Sex, Lies, and Technology

By Carol A. Kemper, MD, FACP, Clinical Associate Professor of Medicine, Stanford University, Division of Infectious Diseases, Santa Clara Valley Medical Center. Dr. Kemper does research for Abbott Laboratories and Merck.

The article originally appeared in the February 2013 issue of Infectious Disease Alert.

Source: Clark-Flory T. Safe sex? Salon Jan. 15, 2013. There’s an app for that.

The Internet age has brought all kinds of conveniences and apps for your smart phone, from the popular app “GRINDR” (allowing you a speedy hookup with the nearest sexually available individual) to the newest MedXSafe, which allows you to literally “bump phones” and share confidential STD and HIV info before you bump into bed. The phone app provides documentation from your doctor of your STD and HIV-disease-free status, just in case your new sexual partner demands certified proof. Apparently you get tested, then you ask your doctor to go to the website and vouch for your negative lab tests. Of course, a negative test a month ago is no guarantee that an individual might not have since contracted something — or was in the “window period” — and be potentially highly contagious.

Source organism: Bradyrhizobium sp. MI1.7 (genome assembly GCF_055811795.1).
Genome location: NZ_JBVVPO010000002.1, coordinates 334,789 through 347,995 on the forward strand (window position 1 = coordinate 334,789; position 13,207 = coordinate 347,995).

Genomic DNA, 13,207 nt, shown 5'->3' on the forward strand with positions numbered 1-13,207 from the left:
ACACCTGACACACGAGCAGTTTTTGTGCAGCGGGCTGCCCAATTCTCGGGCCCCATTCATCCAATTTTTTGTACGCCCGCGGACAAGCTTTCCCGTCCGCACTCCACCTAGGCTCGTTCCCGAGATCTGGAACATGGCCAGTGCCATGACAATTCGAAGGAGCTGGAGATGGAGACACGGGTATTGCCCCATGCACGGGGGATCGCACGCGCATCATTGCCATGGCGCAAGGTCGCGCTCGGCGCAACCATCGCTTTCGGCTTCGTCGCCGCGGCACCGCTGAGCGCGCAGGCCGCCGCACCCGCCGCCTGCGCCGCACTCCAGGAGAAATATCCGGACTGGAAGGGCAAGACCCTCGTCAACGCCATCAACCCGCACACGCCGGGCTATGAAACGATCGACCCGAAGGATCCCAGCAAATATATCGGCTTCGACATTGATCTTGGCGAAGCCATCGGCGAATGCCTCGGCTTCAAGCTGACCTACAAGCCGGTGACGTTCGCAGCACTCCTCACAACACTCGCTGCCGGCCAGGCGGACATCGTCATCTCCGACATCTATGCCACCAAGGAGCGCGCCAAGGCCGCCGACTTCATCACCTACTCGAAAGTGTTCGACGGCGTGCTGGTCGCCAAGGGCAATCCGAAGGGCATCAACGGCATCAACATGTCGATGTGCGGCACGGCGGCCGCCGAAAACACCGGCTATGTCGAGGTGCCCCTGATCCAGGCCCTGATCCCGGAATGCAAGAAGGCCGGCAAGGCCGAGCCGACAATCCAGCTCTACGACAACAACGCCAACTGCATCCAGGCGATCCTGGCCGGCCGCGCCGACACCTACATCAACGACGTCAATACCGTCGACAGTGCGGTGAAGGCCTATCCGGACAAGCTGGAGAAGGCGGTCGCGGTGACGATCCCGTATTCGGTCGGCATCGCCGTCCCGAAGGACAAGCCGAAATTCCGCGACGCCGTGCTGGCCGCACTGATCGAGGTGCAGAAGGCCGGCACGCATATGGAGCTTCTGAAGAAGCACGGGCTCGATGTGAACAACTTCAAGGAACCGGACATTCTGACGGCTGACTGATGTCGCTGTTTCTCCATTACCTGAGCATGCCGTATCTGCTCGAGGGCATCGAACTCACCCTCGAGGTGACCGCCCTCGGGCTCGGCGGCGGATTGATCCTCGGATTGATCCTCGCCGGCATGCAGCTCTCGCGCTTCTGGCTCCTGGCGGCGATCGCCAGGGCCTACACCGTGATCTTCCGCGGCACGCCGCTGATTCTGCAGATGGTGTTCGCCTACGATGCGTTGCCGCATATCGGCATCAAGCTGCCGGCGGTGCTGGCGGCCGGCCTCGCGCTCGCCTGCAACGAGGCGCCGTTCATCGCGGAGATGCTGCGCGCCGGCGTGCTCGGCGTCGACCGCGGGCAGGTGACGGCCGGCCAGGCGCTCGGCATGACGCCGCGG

Aside from the fact that physicians may object to logging on to this site and providing this information — and it’s not clear how the site verifies the credibility of the physician — the website can only provide verification for negative tests not positive ones, which seems a real limitation. Since the company states the information is secure, wouldn’t it be helpful to provide positive test results as well? Since data suggest that up to 75% of sexually active HIV-seropositive men who have sex with men (defined as two or more partners in the previous 3 months) find it difficult to disclose their HIV seropositive status, wouldn’t this be a great way to discreetly clue your potential partner into your status, and verify “HIV compatibility” without really having to discuss it?